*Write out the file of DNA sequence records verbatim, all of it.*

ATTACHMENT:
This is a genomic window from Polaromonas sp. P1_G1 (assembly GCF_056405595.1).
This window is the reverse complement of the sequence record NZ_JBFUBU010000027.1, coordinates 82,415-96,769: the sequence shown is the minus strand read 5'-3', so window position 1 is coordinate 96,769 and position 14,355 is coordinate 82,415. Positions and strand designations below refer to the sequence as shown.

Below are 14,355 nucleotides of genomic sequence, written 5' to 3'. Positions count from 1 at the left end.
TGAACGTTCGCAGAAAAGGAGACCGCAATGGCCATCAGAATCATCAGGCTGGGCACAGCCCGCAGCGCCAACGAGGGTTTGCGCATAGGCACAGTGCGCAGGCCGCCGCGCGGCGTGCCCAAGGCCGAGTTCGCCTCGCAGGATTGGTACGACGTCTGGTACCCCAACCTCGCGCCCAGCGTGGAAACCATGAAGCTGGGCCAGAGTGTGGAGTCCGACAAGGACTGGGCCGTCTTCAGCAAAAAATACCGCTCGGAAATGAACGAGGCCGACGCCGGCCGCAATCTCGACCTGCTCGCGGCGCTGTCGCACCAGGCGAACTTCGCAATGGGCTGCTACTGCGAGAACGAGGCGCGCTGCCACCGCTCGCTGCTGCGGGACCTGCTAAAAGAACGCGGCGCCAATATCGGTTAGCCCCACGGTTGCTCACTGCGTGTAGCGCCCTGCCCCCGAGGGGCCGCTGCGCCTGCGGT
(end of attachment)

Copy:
This is a genomic window from Polaromonas sp. P1_G1 (assembly GCF_056405595.1).
This window is the reverse complement of the sequence record NZ_JBFUBU010000027.1, coordinates 82,415-96,769: the sequence shown is the minus strand read 5'-3', so window position 1 is coordinate 96,769 and position 14,355 is coordinate 82,415. Positions and strand designations below refer to the sequence as shown.

Below are 14,355 nucleotides of genomic sequence, written 5' to 3'. Positions count from 1 at the left end.
TGAACGTTCGCAGAAAAGGAGACCGCAATGGCCATCAGAATCATCAGGCTGGGCACAGCCCGCAGCGCCAACGAGGGTTTGCGCATAGGCACAGTGCGCAGGCCGCCGCGCGGCGTGCCCAAGGCCGAGTTCGCCTCGCAGGATTGGTACGACGTCTGGTACCCCAACCTCGCGCCCAGCGTGGAAACCATGAAGCTGGGCCAGAGTGTGGAGTCCGACAAGGACTGGGCCGTCTTCAGCAAAAAATACCGCTCGGAAATGAACGAGGCCGACGCCGGCCGCAATCTCGACCTGCTCGCGGCGCTGTCGCACCAGGCGAACTTCGCAATGGGCTGCTACTGCGAGAACGAGGCGCGCTGCCACCGCTCGCTGCTGCGGGACCTGCTAAAAGAACGCGGCGCCAATATCGGTTAGCCCCACGGTTGCTCACTGCGTGTAGCGCCCTGCCCCCGAGGGGCCGCTGCGCCTGCGGT